The old Instagram is dead.
The titan’s founders, Kevin Systrom and Mike Krieger, left the company in September of this year. The platform will now be run by longtime Facebook vet Adam Mosseri.
Normally, the departure of your founding executives would seem reason to pull a company fire alarm. Evidence of trouble. But the departure, in this case, is actually a good thing––for both sides.
1. Instagram’s Founders Can Now Go Back to What They’re Good at
It takes a special set of minds to create something as game-changing as Instagram.
But, as any successful founder knows, starting and running a company are two very different things. In the beginning, founders are almost purely creatives, problem-solvers running on inspiration—their work changes minute by minute, day by day.
The head of a machine as large as modern-day Instagram, on the other hand, has different priorities. They’re going to focus on things like:
- Long-term value.
Furthermore, Instagram now exists under the umbrella of Facebook, which means heightened expectations. Facebook wants Instagram to serve as part of its big data program, while moving in on the market share carved out by Snapchat. That’s likely not what Instagram’s founders imagined when they first started the business.
What Instagram needs, now, is a leader who can commit to those new goals and expectations without friction or pause.
The new Head of Instagram will be able to do just that. Systrom and Krieger, meanwhile, will be able to bring their prestige and marketability to whichever venture they take part in next.
That marketability will prove insanely valuable. One of the chief goals of a startup is gaining exposure––reaching as many people as quickly as possible. With their experience and reputations, Systrom and Krieger will be kingmakers.
2. Instagram Gets to Keep Growing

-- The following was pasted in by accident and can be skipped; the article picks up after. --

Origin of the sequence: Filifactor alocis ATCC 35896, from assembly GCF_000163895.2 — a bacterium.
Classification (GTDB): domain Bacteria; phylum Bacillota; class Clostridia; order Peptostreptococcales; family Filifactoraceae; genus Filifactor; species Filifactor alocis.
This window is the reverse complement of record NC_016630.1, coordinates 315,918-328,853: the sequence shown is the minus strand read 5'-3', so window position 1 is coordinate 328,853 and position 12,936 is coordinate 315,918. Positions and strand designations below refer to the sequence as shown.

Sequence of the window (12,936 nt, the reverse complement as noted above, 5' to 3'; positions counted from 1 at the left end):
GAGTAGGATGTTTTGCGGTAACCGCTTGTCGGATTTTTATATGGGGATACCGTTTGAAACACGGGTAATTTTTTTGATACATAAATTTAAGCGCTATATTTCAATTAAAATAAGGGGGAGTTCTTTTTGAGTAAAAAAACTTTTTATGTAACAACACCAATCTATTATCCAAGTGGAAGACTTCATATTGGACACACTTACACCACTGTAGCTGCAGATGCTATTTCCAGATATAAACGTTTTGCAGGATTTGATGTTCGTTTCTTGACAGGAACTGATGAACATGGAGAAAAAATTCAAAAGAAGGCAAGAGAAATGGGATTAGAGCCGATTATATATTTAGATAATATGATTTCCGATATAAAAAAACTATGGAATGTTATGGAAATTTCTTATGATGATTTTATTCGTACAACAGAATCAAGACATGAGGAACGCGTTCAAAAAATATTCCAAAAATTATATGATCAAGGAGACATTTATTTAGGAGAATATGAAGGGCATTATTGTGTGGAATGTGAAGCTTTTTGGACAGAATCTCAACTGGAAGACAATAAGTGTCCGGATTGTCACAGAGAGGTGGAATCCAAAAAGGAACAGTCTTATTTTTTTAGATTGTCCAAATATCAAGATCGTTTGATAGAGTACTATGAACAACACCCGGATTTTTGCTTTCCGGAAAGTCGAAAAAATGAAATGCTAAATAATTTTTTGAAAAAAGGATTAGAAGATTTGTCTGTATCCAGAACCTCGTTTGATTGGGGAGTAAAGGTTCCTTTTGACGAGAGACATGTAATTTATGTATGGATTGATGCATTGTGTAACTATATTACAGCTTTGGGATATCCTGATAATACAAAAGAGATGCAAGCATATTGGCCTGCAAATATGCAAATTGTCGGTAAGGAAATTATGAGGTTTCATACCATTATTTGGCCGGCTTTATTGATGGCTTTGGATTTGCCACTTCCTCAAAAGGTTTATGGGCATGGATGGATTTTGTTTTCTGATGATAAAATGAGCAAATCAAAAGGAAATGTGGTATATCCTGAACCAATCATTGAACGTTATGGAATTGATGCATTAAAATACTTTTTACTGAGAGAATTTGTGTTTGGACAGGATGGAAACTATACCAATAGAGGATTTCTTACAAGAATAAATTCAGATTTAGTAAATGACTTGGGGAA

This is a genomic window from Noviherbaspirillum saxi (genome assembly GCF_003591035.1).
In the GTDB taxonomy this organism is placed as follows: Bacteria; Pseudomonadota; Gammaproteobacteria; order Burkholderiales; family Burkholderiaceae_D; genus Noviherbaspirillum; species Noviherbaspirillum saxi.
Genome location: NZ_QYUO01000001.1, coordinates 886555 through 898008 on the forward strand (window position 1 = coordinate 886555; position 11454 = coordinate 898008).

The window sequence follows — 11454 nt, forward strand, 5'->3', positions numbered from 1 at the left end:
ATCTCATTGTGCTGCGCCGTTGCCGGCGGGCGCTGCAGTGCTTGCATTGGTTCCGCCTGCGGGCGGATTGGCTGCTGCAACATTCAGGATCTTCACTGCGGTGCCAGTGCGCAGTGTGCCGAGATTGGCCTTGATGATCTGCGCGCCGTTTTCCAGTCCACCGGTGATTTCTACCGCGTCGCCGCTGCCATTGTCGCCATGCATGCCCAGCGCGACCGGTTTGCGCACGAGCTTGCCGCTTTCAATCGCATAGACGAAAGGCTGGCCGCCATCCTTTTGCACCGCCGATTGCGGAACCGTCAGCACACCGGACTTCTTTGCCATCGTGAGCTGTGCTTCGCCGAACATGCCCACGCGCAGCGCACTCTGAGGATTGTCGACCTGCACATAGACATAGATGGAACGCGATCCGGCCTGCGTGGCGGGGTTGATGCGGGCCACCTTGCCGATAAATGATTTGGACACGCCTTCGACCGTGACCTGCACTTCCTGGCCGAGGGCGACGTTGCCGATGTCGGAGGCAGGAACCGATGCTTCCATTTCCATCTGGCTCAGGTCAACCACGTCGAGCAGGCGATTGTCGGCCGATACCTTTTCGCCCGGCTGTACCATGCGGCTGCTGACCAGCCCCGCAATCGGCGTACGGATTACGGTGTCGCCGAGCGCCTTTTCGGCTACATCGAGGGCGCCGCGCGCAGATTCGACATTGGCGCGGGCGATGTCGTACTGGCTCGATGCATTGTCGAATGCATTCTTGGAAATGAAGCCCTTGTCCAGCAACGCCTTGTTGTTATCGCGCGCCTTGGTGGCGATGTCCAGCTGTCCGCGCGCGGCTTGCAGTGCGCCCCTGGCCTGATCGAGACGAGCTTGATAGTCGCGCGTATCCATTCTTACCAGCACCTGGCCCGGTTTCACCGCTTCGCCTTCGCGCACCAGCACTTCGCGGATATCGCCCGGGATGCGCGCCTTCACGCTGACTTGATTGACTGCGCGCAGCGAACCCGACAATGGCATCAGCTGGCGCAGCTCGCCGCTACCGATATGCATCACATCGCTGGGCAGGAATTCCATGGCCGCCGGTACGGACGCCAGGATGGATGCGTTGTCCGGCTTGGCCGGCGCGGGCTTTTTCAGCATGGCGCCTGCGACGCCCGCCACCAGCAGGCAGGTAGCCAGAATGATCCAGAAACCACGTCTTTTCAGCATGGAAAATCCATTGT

But since the buyout in 2012, Instagram has exploded.
Before, Instagram was a growing app of 30 million users. It was a popular startup that captured the ideas and hearts of creatives and influencers across the world. But it needed Facebook’s prestige to become the massive success it is today. Instagram is now one of the most well-known social networks in the world, with more than a billion active members.
It comes down to basics: Facebook has an infrastructure the original Instagram team could only dream of. By integrating the photo-sharing platform within a network of billions of existing users, Facebook created a new audience for the site. The user base blew up, as did Instagram’s cultural impact.
With the departure of its founders and a Facebook exec placed at the company’s head, Instagram will become more integrated within Mark Zuckerberg’s system. Which means it’s further integrated into a network of 2.2 billion users.
That’s a lot of follows and likes.
3. Facebook Benefits, Too
For Facebook, the change in Instagram’s leadership will prove an intelligent decision.
For one thing, promoting from within will allow them to double down, as it were, on their mission to integrate Instagram more completely into Facebook. This creates a stronger revenue model in that it benefits Facebook’s advertisers and consumers.
The impact on advertising will be particularly impressive. Instagram will soon flip the script in this field with tools like integrated shopping, wherein users will be able to buy Christmas gifts from straight from their favorite accounts. If you love the sweater Selena Gomez’s dog is wearing in a Story, you’ll be able to purchase it from the actual page.
And that’s only the beginning.
With plans to compete directly with Youtube, for example––not to mention a commitment to further refine smash-hit features like Stories––Instagram will continue to play an important part of Facebook’s future. While buyouts and the departure of the company’s founders sounds rocky, in the end, both of these moves can only help Instagram.
The departure of Systrom and Krieger will prove a boon to the startup world. And Mosseri, as the new head of the company, will help make the new Instagram an even stronger app for advertisers, users, and its parent company alike.